- ZTE can distance itself from Huawei on the “security” issue. Right or wrong, Huawei’s historic ties to the Chinese military put a lot of fear, uncertainty and doubt in the minds of governments throughout the world. In turn, this has served as an impediment for not only Huawei, but all Chinese equipment vendors. By signing up for what will almost certainly be a demanding trust building exercise with BSNL and the Indian government on a project of this scope, ZTE has the chance to demonstrate to the world that it is willing to do whatever it takes to assuage any fears of malintent that governments might have with respect to Chinese equipment vendors.
The original story as published yesterday can be viewed below.
June 19, 2012 – Winning a major contract can often boost a company’s stock price, but today turning away from a contract has sent Alcatel-Lucent’s shares (ALU) soaring. The stock is up on news that the French company is opting out of a $1 billion dollar contract order. Dow Jones reported today that Alcatel-Lucent told India’s BSNL that it did not want to try to match ZTE’s bid for the telecom operator’s business.
ZTE reportedly bid $842.06 million for BSNL’s entire contract, which is valued at $1.0 – $1.2 billion, according to BSNL. The Indian company is growing its network in an effort to add more than 14 million mobile telephone connections.
Other bidders for the contract included Ericsson, Huawei, and Nokia Siemens Networks. Earlier this year, BSNL reportedly said that ZTE and Huawei each had the low bid for a different part of the contract. BSNL’s readiness to work with ZTE and Huawei surprised some analysts, because last year India’s Department of Telecom heard allegations that network gear from China posed a security threat to India.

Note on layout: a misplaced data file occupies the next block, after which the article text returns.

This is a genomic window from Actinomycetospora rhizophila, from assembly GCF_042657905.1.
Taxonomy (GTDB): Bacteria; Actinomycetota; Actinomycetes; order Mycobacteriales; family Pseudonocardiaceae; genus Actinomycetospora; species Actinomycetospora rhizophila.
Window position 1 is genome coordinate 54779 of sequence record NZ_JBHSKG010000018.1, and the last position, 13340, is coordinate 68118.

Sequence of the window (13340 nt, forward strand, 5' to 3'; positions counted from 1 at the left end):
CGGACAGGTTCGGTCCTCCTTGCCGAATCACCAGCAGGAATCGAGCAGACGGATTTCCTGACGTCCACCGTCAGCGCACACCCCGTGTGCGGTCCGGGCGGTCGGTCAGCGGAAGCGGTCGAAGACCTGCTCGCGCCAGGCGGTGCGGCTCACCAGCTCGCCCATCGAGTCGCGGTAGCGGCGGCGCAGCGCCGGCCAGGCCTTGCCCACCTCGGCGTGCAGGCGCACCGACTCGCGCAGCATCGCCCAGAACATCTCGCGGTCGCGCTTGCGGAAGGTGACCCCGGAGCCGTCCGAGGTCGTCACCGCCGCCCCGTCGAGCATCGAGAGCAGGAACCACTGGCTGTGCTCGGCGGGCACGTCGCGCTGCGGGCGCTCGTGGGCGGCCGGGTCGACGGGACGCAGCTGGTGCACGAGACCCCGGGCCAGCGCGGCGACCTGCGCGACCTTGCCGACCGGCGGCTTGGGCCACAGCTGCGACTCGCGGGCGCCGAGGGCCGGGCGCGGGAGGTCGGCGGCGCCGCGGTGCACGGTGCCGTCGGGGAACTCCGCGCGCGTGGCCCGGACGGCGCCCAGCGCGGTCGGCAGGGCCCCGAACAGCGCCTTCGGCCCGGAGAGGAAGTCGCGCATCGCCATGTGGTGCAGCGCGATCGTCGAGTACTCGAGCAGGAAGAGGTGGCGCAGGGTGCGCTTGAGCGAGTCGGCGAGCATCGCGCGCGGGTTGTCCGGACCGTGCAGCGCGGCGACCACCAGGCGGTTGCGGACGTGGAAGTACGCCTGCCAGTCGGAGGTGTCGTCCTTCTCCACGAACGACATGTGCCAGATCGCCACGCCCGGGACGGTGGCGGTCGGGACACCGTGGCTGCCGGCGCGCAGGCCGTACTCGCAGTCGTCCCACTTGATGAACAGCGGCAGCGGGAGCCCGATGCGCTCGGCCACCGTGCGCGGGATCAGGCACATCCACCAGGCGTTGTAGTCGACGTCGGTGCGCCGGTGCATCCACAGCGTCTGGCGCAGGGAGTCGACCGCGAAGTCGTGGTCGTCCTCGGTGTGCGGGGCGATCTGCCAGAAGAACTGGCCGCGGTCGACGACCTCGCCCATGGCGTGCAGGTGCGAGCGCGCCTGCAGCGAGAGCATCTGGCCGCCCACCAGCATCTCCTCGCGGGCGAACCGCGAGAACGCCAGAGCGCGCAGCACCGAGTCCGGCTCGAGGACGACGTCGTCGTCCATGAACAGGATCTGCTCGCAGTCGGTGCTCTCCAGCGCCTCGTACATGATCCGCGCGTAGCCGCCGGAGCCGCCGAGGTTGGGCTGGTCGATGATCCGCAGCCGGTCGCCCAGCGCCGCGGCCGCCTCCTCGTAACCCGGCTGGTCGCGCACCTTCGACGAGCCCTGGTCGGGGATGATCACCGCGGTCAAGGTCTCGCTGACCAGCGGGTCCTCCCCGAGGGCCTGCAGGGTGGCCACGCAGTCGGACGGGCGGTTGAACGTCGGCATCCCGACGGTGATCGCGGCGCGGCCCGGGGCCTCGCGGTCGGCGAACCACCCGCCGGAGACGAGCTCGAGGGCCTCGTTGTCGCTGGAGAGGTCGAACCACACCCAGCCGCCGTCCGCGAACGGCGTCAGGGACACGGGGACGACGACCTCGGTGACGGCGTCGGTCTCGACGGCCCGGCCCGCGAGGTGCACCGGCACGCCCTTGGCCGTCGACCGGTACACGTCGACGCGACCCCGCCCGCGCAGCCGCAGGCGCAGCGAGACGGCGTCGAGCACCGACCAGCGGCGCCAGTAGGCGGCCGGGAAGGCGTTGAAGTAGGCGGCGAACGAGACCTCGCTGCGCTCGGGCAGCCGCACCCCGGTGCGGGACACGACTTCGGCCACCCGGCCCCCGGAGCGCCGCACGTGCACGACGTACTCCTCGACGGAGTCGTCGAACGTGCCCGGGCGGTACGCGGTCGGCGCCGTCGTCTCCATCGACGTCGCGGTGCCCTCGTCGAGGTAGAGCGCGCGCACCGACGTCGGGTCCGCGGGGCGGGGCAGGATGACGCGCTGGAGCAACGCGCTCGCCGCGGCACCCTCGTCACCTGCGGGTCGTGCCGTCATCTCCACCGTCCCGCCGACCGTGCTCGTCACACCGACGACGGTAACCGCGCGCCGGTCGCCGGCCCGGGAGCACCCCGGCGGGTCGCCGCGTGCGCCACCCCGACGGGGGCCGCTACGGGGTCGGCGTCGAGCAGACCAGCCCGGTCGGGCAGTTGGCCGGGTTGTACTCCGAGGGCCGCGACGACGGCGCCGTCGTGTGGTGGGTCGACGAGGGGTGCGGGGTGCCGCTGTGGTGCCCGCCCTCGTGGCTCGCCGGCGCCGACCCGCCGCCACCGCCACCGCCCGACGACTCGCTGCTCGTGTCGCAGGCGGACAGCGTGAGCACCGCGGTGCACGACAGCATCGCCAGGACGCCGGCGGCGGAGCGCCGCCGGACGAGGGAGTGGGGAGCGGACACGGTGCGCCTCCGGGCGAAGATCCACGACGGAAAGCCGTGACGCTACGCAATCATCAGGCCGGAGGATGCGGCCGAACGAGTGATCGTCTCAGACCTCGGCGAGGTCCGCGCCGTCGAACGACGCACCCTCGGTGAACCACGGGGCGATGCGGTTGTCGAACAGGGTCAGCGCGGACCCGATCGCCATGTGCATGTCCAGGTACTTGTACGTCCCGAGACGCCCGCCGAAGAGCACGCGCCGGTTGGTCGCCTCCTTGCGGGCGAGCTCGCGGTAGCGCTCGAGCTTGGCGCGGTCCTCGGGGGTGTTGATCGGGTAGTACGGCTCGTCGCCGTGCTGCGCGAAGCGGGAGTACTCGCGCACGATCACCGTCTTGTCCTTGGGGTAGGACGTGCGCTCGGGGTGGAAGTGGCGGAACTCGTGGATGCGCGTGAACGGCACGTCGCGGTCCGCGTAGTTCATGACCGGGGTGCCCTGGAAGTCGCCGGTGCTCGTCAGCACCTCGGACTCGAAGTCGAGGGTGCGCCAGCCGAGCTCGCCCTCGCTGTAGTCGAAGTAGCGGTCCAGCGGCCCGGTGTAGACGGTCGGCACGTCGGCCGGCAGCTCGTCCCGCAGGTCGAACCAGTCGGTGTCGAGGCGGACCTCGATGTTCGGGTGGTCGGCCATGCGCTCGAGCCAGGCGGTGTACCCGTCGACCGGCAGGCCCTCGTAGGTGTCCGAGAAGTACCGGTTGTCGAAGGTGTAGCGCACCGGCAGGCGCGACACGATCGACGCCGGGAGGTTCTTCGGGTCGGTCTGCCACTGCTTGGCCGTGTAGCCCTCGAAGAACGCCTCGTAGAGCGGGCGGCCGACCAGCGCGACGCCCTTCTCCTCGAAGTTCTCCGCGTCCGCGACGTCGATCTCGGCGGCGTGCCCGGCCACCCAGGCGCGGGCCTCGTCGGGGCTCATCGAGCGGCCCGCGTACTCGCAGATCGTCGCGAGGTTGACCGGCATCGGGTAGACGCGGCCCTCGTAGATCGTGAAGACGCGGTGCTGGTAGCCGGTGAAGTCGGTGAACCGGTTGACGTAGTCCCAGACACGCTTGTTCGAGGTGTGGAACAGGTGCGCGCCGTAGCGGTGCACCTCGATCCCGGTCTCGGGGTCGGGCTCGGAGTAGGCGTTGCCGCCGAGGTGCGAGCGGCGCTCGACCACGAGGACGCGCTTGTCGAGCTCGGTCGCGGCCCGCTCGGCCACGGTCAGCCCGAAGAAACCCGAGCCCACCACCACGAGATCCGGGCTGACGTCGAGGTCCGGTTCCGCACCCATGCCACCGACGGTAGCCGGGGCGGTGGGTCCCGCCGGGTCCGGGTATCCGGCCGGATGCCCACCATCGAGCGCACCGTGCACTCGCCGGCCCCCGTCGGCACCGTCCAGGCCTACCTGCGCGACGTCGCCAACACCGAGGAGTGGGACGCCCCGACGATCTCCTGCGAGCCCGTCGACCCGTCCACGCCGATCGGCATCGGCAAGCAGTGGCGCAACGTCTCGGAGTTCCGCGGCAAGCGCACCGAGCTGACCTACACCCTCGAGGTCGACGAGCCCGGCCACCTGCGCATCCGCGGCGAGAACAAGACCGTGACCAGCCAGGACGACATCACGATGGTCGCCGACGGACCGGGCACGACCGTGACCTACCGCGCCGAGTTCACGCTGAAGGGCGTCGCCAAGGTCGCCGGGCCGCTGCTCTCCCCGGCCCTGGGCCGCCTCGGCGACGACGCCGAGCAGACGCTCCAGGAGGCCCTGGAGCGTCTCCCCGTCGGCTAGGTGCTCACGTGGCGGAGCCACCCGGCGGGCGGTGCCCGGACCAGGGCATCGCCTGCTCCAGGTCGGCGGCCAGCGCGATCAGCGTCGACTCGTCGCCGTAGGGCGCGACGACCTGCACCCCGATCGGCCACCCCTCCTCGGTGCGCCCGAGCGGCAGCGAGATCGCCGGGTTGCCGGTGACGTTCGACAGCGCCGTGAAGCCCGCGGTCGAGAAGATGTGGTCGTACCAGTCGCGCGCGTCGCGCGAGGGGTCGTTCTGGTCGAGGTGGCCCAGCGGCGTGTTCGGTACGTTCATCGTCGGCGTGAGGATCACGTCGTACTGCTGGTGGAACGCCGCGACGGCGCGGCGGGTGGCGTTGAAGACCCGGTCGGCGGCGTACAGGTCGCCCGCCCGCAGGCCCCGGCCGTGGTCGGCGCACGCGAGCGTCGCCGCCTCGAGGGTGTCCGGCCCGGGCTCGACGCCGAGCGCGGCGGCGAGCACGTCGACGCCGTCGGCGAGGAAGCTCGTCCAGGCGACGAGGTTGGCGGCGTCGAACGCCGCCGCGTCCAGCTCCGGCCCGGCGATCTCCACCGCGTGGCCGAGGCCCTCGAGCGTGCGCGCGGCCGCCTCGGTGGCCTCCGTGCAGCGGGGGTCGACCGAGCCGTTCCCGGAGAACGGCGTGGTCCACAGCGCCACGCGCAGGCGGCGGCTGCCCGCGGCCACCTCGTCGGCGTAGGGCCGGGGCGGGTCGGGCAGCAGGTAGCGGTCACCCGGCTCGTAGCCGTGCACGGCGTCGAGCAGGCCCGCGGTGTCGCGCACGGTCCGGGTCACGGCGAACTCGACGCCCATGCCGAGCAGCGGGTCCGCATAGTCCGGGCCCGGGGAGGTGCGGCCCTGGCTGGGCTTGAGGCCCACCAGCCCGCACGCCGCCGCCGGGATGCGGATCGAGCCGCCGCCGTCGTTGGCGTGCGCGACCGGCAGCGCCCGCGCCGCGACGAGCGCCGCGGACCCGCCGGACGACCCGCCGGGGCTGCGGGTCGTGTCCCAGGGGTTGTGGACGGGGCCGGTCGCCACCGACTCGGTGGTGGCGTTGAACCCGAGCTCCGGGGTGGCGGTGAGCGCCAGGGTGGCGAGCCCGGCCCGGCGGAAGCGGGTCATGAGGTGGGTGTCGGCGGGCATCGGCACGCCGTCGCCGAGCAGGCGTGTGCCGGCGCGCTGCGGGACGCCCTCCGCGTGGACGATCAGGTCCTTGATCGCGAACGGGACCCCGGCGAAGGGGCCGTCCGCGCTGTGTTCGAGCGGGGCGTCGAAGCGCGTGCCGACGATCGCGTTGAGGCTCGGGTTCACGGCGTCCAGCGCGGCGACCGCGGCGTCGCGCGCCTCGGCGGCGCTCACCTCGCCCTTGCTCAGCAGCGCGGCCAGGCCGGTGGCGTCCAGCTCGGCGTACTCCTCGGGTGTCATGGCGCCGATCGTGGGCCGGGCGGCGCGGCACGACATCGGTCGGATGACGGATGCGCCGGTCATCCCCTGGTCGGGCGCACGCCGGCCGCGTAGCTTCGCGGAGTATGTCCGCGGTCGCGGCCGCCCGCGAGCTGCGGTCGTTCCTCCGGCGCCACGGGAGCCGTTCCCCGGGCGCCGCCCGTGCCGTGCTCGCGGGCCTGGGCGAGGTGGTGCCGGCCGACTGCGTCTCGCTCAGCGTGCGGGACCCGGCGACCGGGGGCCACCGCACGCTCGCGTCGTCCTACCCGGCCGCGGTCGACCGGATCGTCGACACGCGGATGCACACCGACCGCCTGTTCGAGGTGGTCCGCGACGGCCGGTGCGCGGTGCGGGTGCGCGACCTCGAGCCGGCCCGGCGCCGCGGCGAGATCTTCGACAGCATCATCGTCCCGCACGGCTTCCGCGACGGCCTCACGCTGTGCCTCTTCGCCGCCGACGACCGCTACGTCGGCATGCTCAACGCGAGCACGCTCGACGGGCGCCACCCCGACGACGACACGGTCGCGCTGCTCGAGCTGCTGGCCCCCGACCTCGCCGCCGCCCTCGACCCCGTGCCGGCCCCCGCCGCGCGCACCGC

While fellow equipment vendors around the globe might be giving Alcatel-Lucent the proverbial golf clap for publicly calling out ZTE’s willingness to low ball a contract bid, the ultimate outcome of this exercise will likely be a short-lived “Huzzah” from the Euro and US stock markets.
The fact of the matter is that ZTE unapologetically competes on price. They view it as one of the most effective ways for them to build market share, and more importantly, customer relationships that will eventually allow it to start charging higher margin rates for its products and services. This strategy has worked, in some cases, since the dawn of capitalism. Whether it will work for ZTE in this case has yet to be seen. Apparently, it has taken Alcatel-Lucent out of the running. However, assuming ZTE does get the contract, the Chinese vendor will be signing up for a long-term relationship with BSNL, which has proven over time to be a very demanding mistress. There is no guarantee that this ends up aces for ZTE.
From Alcatel-Lucent’s perspective, the shot-in-the-arm stock price jump is a welcome sign that the market respects ALU’s business decision. Too often, public companies feel compelled to do less-than-stellar deals simply for the sake of making quarterly numbers or adding a new logo to the customer page in their Annual Report. Additionally, with no indication of how the market would react, this indicates that Alcatel-Lucent is sticking to its guns in terms of its promise to walk away from business that doesn’t make business sense, regardless of the market’s fickle opinions.
In fairness, however, while it makes for an interesting headline, stuff like this happens all the time. Sometimes it is made public, like when Tellabs walked away from a long-standing broadband access contract with Verizon because of the American carrier’s draconian terms. More often, however, it is done quietly as part the routine cost-benefit analysis that companies do as part of any bid process. It will be interesting to see how Huawei reacts to the news of ZTE’s overall bid being made public. Recently, China’s largest telecom equipment maker has been echoing the West’s cries of financial foul play by ZTE. If Huawei chooses to join ALU in refusing to match ZTE’s bid, then that will be big news.
At the end of the day, however, it will be up to BSNL in this case, and other carriers around the world in future deals, to tell the market whether Alcatel-Lucent made the right decision, or if it is merely falling on its own sword.